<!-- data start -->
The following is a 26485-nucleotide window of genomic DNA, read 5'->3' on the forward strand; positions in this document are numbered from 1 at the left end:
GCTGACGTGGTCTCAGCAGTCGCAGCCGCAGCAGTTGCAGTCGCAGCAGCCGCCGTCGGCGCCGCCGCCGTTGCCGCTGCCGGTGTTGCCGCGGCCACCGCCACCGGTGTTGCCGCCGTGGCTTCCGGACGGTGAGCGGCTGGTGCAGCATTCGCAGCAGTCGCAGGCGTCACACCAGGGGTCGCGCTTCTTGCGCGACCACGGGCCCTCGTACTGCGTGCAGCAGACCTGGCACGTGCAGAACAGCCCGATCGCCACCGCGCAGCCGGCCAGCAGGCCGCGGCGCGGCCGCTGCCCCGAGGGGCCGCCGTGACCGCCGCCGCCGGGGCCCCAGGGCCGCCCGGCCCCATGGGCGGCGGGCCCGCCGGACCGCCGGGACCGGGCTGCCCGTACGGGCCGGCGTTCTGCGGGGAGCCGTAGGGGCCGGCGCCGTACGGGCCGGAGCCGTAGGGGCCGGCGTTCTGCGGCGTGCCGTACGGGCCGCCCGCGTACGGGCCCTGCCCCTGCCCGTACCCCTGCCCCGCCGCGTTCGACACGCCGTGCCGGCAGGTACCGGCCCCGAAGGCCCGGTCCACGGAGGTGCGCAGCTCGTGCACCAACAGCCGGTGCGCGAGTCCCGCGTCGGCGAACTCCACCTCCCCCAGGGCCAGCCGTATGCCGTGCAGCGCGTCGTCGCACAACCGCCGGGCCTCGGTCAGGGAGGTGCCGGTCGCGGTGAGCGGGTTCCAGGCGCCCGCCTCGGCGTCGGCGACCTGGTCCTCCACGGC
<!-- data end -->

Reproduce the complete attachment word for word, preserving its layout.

The following is a 26485-nucleotide window of genomic DNA, read 5'->3' on the forward strand; positions in this document are numbered from 1 at the left end:
GCTGACGTGGTCTCAGCAGTCGCAGCCGCAGCAGTTGCAGTCGCAGCAGCCGCCGTCGGCGCCGCCGCCGTTGCCGCTGCCGGTGTTGCCGCGGCCACCGCCACCGGTGTTGCCGCCGTGGCTTCCGGACGGTGAGCGGCTGGTGCAGCATTCGCAGCAGTCGCAGGCGTCACACCAGGGGTCGCGCTTCTTGCGCGACCACGGGCCCTCGTACTGCGTGCAGCAGACCTGGCACGTGCAGAACAGCCCGATCGCCACCGCGCAGCCGGCCAGCAGGCCGCGGCGCGGCCGCTGCCCCGAGGGGCCGCCGTGACCGCCGCCGCCGGGGCCCCAGGGCCGCCCGGCCCCATGGGCGGCGGGCCCGCCGGACCGCCGGGACCGGGCTGCCCGTACGGGCCGGCGTTCTGCGGGGAGCCGTAGGGGCCGGCGCCGTACGGGCCGGAGCCGTAGGGGCCGGCGTTCTGCGGCGTGCCGTACGGGCCGCCCGCGTACGGGCCCTGCCCCTGCCCGTACCCCTGCCCCGCCGCGTTCGACACGCCGTGCCGGCAGGTACCGGCCCCGAAGGCCCGGTCCACGGAGGTGCGCAGCTCGTGCACCAACAGCCGGTGCGCGAGTCCCGCGTCGGCGAACTCCACCTCCCCCAGGGCCAGCCGTATGCCGTGCAGCGCGTCGTCGCACAACCGCCGGGCCTCGGTCAGGGAGGTGCCGGTCGCGGTGAGCGGGTTCCAGGCGCCCGCCTCGGCGTCGGCGACCTGGTCCTCCACGGC